My first case study examined the writing center broadly using Foucault’s archaeological method. My second case study examined my specific writing center in light of Spinuzzi’s activity theory and Latour’s actor-network theory. These theoretical frameworks allowed me to examine either the discursive writing center (Foucault) or my specific writing center (Spinuzzi and Latour) in interesting ways, particularly because these are theoretical models that have not had much uptake within the field. My final case study will take up a theoretical framework that has gotten traction in the writing center community: ecology.
In her article “What Margins? The Writing Center at the Small Liberal Arts College” Erika Spohrer suggests that while the term ecology may be relatively recent to writing center scholarship, its concepts are not:
And while pivotal writing center work may not reference ecology obliquely, the very language we’ve used to describe our interactions with students suggests an undeniable interrelatedness: we refer to Burkean parlours abuzz with conversation; we consider the writer (holistically), not simply the writing; we’re engaged in a conversation of mankind. Our centers are dialogic, and knowledge is created through social interaction. Even contact zones, where conflict occurs, rely on interconnections. The writing center as an ecosystem of interrelatedness has become so routine as to become commonplace. (7)
While these ideas may have long been commonplace, ecology as an explicit framework is relatively recent in the field, but it is becoming more widespread. Uptake of ecology in writing center scholarship is evident in articles published in Writing Center Journal, Writing Lab Newsletter, Composition Forum, and Praxis. Ecology has often been taken up in these articles with a focus on the writing center as a mediator to help students enter the ecosystem of a discipline or academic discourse more broadly. For example, in “Using Metagenre and Ecocomposition to Train Writing Center Tutors for Writing in the Discipline” Bonnie Devet suggests, “To encourage clients to see that they are, indeed, entering a ‘place’ or environment, tutors should ask questions to locate clients contextually.” Devet further develops this idea in “Redefining the Writing Center with Ecocomposition”:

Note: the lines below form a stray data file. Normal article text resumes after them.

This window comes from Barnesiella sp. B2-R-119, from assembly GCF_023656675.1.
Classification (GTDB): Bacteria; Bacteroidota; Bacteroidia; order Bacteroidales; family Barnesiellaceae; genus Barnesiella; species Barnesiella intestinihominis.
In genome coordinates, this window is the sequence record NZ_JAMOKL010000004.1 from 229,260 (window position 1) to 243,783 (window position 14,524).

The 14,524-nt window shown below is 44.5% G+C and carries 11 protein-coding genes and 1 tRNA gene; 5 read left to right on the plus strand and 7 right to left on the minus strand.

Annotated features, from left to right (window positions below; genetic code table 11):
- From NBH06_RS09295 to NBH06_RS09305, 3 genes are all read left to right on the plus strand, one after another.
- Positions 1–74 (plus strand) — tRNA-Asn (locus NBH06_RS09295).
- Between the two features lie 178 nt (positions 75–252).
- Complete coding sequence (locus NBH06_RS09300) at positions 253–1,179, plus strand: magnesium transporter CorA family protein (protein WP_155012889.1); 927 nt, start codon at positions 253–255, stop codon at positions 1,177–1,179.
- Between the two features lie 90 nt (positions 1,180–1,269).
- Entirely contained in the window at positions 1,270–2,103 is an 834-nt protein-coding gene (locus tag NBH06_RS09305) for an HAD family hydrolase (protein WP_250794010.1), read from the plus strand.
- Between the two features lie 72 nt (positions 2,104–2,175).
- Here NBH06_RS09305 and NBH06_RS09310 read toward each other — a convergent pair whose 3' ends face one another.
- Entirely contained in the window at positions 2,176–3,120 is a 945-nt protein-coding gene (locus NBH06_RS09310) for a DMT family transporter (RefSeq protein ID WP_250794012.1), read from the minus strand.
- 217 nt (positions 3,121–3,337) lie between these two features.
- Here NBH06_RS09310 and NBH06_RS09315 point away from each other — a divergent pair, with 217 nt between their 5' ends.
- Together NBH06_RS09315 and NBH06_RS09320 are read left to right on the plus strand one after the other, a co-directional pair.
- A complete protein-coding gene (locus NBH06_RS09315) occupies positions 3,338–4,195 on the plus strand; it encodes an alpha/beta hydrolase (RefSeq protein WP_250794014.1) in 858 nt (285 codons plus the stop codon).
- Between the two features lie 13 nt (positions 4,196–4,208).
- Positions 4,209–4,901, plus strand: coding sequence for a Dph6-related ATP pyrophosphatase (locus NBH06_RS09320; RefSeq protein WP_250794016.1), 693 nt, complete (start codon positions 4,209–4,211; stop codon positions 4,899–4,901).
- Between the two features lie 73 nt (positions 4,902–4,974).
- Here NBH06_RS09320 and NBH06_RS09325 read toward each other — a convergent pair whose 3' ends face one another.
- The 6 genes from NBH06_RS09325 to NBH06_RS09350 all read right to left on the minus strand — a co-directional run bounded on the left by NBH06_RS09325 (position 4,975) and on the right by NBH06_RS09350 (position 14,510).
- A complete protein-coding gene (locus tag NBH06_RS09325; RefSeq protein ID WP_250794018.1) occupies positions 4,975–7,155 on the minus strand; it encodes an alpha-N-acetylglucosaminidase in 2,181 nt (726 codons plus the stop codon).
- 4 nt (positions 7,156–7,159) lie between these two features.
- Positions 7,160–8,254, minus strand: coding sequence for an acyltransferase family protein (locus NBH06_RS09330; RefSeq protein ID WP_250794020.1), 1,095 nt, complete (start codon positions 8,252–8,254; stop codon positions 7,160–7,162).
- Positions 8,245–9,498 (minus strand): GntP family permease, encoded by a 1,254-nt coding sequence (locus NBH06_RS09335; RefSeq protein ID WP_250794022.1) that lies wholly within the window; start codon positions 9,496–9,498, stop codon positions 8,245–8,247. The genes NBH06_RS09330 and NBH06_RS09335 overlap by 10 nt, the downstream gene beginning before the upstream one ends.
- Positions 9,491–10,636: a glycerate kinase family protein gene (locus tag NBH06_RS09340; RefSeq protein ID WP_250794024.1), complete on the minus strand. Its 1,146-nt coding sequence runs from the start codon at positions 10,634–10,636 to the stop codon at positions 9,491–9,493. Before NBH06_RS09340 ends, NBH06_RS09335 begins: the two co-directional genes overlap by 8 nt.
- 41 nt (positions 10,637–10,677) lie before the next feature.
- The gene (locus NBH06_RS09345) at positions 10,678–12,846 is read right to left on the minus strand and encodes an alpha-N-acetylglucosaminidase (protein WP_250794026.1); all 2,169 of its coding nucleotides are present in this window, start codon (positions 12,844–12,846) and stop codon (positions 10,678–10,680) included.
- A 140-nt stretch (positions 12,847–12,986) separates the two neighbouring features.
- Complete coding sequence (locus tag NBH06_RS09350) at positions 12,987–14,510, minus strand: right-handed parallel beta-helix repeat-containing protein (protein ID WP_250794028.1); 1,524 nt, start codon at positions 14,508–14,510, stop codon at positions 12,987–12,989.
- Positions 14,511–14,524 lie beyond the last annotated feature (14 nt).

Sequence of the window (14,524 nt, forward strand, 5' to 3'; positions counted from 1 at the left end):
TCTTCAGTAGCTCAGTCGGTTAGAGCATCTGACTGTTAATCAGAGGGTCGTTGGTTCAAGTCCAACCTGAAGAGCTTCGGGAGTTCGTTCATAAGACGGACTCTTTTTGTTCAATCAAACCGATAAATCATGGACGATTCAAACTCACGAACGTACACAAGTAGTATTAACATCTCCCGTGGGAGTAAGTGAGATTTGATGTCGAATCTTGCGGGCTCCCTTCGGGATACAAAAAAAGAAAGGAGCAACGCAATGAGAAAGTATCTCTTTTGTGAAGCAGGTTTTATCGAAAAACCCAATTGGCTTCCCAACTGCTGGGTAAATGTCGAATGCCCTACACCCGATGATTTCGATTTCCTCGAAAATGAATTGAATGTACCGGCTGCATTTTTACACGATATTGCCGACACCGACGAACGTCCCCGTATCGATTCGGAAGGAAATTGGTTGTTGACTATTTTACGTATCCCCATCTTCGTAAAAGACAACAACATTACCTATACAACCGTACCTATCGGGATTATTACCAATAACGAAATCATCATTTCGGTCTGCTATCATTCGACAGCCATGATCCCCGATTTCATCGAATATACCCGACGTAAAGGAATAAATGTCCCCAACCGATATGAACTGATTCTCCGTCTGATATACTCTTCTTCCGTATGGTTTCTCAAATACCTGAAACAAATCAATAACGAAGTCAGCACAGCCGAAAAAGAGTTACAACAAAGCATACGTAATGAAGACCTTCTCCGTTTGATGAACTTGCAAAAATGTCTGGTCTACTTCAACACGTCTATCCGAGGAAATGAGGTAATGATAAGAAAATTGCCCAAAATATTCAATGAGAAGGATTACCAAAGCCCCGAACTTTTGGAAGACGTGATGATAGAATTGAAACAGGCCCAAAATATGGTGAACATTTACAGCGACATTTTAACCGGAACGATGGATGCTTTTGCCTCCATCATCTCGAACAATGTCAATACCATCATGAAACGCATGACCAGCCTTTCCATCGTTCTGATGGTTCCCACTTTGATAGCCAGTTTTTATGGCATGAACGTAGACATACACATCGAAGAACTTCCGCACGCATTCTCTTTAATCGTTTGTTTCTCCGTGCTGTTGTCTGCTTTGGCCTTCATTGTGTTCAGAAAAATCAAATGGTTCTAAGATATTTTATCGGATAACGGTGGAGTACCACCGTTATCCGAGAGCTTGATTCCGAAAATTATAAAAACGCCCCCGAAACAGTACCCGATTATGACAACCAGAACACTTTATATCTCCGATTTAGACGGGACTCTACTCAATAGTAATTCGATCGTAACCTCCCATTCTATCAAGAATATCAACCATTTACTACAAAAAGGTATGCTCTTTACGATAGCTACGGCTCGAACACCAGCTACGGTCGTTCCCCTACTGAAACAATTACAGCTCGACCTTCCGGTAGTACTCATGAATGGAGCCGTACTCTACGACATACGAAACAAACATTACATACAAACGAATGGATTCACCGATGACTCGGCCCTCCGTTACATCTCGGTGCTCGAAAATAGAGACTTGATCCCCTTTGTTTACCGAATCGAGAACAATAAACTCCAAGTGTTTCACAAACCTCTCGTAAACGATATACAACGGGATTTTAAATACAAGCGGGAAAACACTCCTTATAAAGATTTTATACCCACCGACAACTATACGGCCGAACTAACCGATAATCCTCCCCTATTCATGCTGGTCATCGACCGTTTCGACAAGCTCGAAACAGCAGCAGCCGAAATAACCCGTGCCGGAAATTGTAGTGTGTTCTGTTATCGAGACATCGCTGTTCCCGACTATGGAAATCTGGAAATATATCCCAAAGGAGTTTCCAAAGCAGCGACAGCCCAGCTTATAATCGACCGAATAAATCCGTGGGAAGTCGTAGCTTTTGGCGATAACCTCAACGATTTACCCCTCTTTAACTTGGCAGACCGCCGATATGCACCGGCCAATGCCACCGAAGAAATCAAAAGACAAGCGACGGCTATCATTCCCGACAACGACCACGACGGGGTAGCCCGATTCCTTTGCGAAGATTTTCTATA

Centers embody the “webiness” of ecocomposition. To help clients think about their place in the academy, consultants show them as being part of the ecosystem of the writing center done in the university. It then becomes the job of consultants to point out how clients participate within the system, such as the social and linguistic conventions of a college (when to use Standard Edited English), how clients fit into a particular discipline (the difference between a history paper and a biology lab report), and how clients can use the academy’s textual conventions (MLA citation, for instance, as opposed to the footnotes used in the Turabian system). Centers, thus, make the “eco-collegiate” system apparent to students, placing the center squarely in ecocomposition.
This view highlights that in ecology, the writing center is defined certainly as a whole as opposed to broken into pieces. In their definition of ecology, the Cary Institute suggests that this will always be the case regardless of object of study: “The hallmark of ecology is its encompassing and synthetic view of nature, not a fragmented view.” But it is not just that ecology defines objects of studies as wholes–they are always wholes as part of even larger wholes. Frank Spellman in Ecology for Nonecologists reminds readers that “[n]o ecosystem can be studied in isolation. If we were to describe ourselves, our histories, and what makes us the way we are, we could not leave out the world around us out of the description!” (4). Devet’s discussion of ecology and the writing center highlights its interconnection to the larger university.
These discussions also highlight the vast number of nodes within the ecological network. There are the nodes actually within the physical writing center: writing center director, tutor, student. Yet there are also nodes that exist beyond the physical space of the writing center including professors and administrators. Finally, the notion of academy or university as ecosystem that the writing center mediates and is a part of suggests nodes including inanimate things like assignments, genres, disciplines, etc.